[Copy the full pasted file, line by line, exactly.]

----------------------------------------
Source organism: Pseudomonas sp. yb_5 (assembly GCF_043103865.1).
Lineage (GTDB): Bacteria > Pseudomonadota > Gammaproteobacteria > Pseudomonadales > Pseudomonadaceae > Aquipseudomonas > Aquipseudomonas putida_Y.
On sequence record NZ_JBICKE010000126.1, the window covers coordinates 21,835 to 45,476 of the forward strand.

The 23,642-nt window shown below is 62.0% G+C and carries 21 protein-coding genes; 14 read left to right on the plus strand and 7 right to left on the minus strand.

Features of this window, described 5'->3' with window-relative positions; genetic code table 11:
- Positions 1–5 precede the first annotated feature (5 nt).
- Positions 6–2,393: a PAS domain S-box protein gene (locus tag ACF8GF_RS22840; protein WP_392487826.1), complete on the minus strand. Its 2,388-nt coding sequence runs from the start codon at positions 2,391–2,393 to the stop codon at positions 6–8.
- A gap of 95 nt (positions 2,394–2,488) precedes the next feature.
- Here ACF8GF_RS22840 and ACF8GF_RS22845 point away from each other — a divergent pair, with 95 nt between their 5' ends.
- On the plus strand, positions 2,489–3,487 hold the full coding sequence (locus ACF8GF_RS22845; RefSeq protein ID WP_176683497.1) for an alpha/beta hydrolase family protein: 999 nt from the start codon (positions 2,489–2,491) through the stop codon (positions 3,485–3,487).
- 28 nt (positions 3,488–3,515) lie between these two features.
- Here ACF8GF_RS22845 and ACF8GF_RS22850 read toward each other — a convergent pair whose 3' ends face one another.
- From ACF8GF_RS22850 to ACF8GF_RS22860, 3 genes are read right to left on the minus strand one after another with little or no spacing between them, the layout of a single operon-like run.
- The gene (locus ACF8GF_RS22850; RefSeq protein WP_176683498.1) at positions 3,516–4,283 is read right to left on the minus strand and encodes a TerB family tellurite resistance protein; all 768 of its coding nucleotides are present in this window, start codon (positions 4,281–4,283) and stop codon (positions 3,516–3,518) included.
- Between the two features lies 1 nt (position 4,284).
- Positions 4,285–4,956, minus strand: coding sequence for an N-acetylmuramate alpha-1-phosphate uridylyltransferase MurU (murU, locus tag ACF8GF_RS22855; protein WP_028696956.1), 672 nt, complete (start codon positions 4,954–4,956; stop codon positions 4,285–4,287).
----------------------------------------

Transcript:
Source organism: Pseudomonas sp. yb_5 (assembly GCF_043103865.1).
Lineage (GTDB): Bacteria > Pseudomonadota > Gammaproteobacteria > Pseudomonadales > Pseudomonadaceae > Aquipseudomonas > Aquipseudomonas putida_Y.
On sequence record NZ_JBICKE010000126.1, the window covers coordinates 21,835 to 45,476 of the forward strand.

The 23,642-nt window shown below is 62.0% G+C and carries 21 protein-coding genes; 14 read left to right on the plus strand and 7 right to left on the minus strand.

Features of this window, described 5'->3' with window-relative positions; genetic code table 11:
- Positions 1–5 precede the first annotated feature (5 nt).
- Positions 6–2,393: a PAS domain S-box protein gene (locus tag ACF8GF_RS22840; protein WP_392487826.1), complete on the minus strand. Its 2,388-nt coding sequence runs from the start codon at positions 2,391–2,393 to the stop codon at positions 6–8.
- A gap of 95 nt (positions 2,394–2,488) precedes the next feature.
- Here ACF8GF_RS22840 and ACF8GF_RS22845 point away from each other — a divergent pair, with 95 nt between their 5' ends.
- On the plus strand, positions 2,489–3,487 hold the full coding sequence (locus ACF8GF_RS22845; RefSeq protein ID WP_176683497.1) for an alpha/beta hydrolase family protein: 999 nt from the start codon (positions 2,489–2,491) through the stop codon (positions 3,485–3,487).
- 28 nt (positions 3,488–3,515) lie between these two features.
- Here ACF8GF_RS22845 and ACF8GF_RS22850 read toward each other — a convergent pair whose 3' ends face one another.
- From ACF8GF_RS22850 to ACF8GF_RS22860, 3 genes are read right to left on the minus strand one after another with little or no spacing between them, the layout of a single operon-like run.
- The gene (locus ACF8GF_RS22850; RefSeq protein WP_176683498.1) at positions 3,516–4,283 is read right to left on the minus strand and encodes a TerB family tellurite resistance protein; all 768 of its coding nucleotides are present in this window, start codon (positions 4,281–4,283) and stop codon (positions 3,516–3,518) included.
- Between the two features lies 1 nt (position 4,284).
- Positions 4,285–4,956, minus strand: coding sequence for an N-acetylmuramate alpha-1-phosphate uridylyltransferase MurU (murU, locus tag ACF8GF_RS22855; protein WP_028696956.1), 672 nt, complete (start codon positions 4,954–4,956; stop codon positions 4,285–4,287).